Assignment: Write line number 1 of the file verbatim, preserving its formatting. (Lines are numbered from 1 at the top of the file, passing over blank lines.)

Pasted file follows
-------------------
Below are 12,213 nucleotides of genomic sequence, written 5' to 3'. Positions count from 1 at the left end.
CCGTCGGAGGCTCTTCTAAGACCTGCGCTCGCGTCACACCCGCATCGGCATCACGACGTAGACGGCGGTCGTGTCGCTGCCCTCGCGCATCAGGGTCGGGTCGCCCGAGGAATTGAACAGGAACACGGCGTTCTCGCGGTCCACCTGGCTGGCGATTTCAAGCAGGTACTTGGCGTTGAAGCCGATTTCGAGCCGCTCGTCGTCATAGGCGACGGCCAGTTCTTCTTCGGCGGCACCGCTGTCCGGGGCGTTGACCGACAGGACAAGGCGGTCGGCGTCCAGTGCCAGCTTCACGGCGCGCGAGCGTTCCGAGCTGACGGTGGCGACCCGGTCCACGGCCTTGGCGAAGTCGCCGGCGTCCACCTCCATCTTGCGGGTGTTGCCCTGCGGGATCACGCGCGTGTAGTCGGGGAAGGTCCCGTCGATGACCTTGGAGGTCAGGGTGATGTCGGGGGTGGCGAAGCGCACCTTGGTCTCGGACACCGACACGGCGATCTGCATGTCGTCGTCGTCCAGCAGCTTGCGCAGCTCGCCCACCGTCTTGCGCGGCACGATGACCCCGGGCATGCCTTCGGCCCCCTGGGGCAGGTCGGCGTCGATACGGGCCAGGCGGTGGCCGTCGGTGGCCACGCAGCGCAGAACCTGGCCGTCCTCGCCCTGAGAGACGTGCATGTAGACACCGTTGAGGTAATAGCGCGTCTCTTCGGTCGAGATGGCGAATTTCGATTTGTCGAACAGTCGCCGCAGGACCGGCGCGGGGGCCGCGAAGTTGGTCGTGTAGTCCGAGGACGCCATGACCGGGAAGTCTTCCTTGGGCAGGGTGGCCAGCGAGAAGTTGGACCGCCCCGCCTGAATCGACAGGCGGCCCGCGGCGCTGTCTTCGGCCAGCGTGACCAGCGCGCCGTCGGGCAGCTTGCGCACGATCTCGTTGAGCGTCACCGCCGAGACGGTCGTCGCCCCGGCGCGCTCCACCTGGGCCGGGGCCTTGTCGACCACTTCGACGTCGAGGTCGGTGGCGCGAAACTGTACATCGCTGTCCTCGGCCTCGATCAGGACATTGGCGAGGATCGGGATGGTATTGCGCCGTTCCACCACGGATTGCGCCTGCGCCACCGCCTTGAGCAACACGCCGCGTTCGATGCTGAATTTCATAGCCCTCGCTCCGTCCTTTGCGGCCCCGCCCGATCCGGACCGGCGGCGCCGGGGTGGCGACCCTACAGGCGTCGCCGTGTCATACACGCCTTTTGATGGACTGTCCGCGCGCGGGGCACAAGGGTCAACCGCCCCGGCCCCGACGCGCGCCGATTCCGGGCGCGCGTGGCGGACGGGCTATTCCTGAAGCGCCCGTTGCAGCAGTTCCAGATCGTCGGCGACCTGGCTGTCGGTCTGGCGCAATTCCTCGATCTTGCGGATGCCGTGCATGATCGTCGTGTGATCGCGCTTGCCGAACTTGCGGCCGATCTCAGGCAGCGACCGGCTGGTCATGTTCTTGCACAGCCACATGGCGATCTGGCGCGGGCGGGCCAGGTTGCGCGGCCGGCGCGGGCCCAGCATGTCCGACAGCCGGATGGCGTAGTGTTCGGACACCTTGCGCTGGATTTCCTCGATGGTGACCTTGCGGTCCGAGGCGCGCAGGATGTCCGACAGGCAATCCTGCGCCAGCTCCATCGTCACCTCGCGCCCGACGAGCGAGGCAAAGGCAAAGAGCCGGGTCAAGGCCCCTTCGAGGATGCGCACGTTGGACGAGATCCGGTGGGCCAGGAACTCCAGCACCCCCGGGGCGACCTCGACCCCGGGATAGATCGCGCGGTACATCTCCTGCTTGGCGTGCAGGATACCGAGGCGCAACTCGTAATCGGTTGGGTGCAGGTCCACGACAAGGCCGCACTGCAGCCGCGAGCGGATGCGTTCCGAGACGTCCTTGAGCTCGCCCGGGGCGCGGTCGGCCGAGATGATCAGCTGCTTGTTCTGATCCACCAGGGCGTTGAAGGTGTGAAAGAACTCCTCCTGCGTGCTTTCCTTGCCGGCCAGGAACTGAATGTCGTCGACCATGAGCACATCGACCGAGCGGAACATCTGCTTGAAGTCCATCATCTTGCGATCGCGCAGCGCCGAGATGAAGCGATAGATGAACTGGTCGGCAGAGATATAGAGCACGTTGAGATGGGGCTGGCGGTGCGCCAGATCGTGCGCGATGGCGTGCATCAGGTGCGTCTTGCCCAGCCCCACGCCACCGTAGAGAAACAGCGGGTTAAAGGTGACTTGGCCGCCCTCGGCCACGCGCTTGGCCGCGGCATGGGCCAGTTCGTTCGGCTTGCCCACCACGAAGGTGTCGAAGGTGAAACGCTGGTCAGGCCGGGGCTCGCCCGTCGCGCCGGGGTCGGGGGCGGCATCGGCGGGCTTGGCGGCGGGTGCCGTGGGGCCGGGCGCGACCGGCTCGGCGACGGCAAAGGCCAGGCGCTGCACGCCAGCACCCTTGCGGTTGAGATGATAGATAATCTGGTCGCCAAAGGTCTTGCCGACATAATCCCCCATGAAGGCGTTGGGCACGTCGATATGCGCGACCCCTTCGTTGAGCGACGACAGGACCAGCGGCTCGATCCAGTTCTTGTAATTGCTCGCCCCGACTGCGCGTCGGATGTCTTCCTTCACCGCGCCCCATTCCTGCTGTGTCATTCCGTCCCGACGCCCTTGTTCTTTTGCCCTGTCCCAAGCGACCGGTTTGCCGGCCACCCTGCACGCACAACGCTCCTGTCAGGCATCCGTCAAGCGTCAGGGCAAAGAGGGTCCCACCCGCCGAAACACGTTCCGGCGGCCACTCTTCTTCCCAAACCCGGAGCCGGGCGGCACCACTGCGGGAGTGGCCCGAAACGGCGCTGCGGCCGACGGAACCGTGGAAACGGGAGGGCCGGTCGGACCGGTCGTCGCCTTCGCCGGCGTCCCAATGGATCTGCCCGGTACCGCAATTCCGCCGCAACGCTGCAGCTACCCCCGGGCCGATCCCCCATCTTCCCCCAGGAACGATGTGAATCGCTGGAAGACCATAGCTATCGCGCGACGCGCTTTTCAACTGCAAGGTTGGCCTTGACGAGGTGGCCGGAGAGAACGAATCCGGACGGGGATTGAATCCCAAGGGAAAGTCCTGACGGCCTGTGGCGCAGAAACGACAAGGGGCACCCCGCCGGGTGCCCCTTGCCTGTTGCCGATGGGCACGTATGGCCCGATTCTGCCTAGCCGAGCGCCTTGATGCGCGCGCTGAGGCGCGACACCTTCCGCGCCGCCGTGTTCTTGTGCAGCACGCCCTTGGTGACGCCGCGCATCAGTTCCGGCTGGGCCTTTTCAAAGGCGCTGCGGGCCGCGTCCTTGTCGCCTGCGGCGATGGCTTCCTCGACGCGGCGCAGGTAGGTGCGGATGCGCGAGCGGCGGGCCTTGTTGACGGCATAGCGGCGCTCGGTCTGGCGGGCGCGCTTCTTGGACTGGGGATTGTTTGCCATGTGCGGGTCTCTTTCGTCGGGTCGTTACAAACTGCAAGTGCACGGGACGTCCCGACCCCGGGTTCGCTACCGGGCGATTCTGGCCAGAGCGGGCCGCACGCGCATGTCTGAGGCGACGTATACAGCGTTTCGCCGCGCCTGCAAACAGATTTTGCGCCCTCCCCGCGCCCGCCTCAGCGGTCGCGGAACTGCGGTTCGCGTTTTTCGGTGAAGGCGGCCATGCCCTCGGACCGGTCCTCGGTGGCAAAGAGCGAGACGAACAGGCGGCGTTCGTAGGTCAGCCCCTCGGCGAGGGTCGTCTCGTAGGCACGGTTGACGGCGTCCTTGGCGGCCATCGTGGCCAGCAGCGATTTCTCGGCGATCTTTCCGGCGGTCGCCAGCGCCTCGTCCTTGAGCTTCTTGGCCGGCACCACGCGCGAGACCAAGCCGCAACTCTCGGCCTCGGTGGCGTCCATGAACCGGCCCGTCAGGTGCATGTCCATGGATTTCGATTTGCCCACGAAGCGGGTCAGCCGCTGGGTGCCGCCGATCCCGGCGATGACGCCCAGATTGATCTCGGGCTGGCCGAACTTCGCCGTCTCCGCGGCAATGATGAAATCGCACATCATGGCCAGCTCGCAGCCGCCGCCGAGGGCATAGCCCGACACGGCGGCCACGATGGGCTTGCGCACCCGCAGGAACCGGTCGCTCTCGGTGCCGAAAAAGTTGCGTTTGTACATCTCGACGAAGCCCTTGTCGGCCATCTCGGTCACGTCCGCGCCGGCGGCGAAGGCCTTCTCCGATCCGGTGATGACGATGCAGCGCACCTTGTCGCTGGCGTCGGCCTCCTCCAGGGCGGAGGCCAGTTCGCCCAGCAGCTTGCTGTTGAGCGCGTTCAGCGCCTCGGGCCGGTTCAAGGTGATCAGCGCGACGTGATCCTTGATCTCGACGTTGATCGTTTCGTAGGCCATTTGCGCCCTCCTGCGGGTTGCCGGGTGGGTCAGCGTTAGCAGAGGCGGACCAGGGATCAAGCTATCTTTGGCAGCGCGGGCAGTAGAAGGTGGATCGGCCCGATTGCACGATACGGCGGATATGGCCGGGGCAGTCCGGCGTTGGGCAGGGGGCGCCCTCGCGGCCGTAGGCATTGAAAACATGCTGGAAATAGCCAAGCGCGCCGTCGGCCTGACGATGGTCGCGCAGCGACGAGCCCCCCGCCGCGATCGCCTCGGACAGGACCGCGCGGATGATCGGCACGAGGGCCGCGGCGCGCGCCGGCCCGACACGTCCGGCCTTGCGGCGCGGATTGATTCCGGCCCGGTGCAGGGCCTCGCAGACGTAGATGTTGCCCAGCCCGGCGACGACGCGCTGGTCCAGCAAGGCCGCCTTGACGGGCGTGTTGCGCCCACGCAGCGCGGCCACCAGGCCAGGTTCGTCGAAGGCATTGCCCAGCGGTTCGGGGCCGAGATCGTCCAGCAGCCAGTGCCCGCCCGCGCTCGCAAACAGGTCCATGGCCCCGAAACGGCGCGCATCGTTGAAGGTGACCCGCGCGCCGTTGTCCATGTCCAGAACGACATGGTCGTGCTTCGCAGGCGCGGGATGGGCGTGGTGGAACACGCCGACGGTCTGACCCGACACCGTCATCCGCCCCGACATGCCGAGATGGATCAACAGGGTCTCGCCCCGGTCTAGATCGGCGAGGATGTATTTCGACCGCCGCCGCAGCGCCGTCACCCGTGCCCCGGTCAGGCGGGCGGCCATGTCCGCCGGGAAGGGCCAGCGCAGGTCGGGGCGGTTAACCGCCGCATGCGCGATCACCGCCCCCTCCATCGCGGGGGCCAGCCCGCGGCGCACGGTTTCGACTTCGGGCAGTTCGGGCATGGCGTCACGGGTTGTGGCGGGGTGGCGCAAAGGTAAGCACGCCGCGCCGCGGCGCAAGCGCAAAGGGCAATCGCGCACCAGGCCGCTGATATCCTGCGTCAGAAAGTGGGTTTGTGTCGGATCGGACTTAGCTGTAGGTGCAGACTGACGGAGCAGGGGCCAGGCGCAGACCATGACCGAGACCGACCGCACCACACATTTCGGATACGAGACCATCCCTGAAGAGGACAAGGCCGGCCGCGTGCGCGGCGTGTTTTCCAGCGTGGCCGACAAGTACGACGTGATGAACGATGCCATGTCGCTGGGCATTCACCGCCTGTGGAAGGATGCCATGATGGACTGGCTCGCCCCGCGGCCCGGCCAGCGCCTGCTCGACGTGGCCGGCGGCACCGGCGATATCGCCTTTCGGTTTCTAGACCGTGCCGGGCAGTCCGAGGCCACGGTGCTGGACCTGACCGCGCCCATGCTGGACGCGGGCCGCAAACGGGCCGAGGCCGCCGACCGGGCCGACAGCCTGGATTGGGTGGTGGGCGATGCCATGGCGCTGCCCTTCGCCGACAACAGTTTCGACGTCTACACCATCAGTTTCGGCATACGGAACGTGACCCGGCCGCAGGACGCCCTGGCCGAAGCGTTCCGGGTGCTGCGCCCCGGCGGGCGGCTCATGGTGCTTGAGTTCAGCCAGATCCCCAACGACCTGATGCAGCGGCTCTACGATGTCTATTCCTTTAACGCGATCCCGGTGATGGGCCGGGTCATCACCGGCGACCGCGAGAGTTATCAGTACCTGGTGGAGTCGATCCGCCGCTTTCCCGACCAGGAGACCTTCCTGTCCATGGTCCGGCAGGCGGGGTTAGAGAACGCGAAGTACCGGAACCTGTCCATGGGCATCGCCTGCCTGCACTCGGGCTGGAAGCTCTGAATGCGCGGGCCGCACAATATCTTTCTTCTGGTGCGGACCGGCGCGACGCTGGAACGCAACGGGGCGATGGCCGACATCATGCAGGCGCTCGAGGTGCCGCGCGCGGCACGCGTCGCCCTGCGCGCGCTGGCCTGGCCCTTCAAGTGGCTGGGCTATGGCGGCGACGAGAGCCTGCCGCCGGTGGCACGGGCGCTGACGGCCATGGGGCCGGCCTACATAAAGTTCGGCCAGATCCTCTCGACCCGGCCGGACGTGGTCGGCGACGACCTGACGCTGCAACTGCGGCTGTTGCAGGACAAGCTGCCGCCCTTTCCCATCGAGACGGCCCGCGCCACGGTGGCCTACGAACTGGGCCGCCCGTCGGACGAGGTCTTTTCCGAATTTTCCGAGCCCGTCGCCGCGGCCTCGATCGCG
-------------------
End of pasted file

Below are 12,213 nucleotides of genomic sequence, written 5' to 3'. Positions count from 1 at the left end.